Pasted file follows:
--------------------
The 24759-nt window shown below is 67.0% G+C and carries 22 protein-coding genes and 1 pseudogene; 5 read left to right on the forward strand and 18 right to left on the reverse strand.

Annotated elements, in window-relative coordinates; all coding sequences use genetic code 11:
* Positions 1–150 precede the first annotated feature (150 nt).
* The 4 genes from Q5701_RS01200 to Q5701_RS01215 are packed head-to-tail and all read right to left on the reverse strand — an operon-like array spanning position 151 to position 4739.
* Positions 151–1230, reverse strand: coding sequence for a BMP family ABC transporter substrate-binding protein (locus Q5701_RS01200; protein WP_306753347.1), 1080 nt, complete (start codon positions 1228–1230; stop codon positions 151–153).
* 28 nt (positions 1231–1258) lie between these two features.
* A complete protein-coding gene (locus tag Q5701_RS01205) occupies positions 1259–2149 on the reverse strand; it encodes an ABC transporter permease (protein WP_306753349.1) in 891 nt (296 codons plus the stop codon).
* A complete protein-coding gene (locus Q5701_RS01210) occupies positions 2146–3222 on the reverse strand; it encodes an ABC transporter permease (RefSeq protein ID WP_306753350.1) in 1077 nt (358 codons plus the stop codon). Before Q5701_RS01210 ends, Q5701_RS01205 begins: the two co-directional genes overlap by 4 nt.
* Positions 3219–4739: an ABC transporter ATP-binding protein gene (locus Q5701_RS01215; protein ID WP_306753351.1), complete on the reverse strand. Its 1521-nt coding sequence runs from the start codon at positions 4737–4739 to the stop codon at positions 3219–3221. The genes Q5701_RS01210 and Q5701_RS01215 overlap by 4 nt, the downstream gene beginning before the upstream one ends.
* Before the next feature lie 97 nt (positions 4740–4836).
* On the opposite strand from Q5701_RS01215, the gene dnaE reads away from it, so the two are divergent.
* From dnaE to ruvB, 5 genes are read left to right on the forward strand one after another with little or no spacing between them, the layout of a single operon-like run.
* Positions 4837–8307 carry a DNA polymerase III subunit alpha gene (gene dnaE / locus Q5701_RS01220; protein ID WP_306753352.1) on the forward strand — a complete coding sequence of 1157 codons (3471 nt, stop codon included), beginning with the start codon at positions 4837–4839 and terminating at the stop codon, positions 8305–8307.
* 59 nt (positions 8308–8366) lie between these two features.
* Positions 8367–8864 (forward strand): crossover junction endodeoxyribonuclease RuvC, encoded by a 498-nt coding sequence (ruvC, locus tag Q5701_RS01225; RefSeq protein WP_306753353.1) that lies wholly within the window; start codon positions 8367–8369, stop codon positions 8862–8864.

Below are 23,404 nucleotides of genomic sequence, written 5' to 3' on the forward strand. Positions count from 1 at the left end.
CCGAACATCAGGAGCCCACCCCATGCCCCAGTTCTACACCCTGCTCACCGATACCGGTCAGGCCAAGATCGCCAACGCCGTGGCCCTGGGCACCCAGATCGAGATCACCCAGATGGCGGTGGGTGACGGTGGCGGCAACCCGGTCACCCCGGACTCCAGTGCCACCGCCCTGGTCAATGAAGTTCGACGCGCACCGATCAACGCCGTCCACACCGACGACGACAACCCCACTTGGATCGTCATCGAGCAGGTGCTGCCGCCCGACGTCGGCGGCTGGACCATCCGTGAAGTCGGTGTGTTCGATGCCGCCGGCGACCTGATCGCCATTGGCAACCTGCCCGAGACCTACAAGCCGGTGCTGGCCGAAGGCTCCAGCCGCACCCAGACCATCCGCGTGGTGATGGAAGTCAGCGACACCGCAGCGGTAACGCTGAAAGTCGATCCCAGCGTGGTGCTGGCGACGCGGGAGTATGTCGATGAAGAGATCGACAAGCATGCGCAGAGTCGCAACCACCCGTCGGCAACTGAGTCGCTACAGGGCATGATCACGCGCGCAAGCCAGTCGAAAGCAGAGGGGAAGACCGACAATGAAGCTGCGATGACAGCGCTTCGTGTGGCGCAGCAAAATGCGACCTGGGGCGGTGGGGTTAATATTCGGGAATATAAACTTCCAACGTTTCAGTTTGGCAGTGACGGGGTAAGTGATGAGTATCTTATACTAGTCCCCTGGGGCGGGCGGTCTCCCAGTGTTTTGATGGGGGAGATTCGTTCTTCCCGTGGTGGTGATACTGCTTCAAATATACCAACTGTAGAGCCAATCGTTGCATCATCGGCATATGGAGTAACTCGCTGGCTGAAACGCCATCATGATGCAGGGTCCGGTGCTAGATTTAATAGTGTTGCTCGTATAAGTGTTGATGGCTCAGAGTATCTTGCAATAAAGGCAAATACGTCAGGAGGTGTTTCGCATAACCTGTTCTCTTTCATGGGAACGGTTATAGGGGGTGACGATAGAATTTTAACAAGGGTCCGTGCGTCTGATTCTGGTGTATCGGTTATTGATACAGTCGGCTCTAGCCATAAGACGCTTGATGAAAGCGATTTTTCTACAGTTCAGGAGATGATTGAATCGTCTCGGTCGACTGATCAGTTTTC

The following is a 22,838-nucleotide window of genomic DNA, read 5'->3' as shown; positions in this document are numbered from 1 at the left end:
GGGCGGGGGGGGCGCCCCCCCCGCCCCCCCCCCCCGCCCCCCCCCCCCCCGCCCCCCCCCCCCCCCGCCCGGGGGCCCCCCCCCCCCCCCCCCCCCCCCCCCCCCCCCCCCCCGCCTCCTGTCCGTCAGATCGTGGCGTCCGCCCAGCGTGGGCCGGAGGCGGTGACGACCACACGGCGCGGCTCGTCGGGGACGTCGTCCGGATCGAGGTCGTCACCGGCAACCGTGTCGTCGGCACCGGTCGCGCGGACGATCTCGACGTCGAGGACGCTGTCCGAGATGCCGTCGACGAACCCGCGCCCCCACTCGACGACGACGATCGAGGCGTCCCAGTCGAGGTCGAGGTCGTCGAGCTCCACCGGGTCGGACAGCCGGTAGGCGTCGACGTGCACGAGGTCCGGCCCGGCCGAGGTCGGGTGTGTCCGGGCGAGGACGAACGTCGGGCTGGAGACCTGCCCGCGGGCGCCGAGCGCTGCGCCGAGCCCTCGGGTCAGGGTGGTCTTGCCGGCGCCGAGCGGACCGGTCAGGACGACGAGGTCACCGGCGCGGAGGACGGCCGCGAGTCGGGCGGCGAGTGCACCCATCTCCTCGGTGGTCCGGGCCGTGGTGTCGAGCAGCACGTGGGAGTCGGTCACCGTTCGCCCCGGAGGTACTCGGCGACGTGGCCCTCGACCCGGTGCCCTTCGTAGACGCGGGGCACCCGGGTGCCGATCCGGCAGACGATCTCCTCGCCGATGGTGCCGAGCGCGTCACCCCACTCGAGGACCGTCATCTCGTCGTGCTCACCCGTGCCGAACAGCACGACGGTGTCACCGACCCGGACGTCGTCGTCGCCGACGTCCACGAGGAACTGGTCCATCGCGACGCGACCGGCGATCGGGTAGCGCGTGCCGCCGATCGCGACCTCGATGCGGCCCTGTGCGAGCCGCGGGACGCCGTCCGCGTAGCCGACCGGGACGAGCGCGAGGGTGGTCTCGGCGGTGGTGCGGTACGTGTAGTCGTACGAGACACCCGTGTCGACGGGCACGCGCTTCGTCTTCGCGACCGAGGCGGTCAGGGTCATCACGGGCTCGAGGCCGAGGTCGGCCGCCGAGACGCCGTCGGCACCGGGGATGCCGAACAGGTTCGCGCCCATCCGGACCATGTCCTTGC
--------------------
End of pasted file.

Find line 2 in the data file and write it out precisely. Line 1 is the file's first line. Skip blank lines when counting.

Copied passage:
Annotated elements, in window-relative coordinates; all coding sequences use genetic code 11: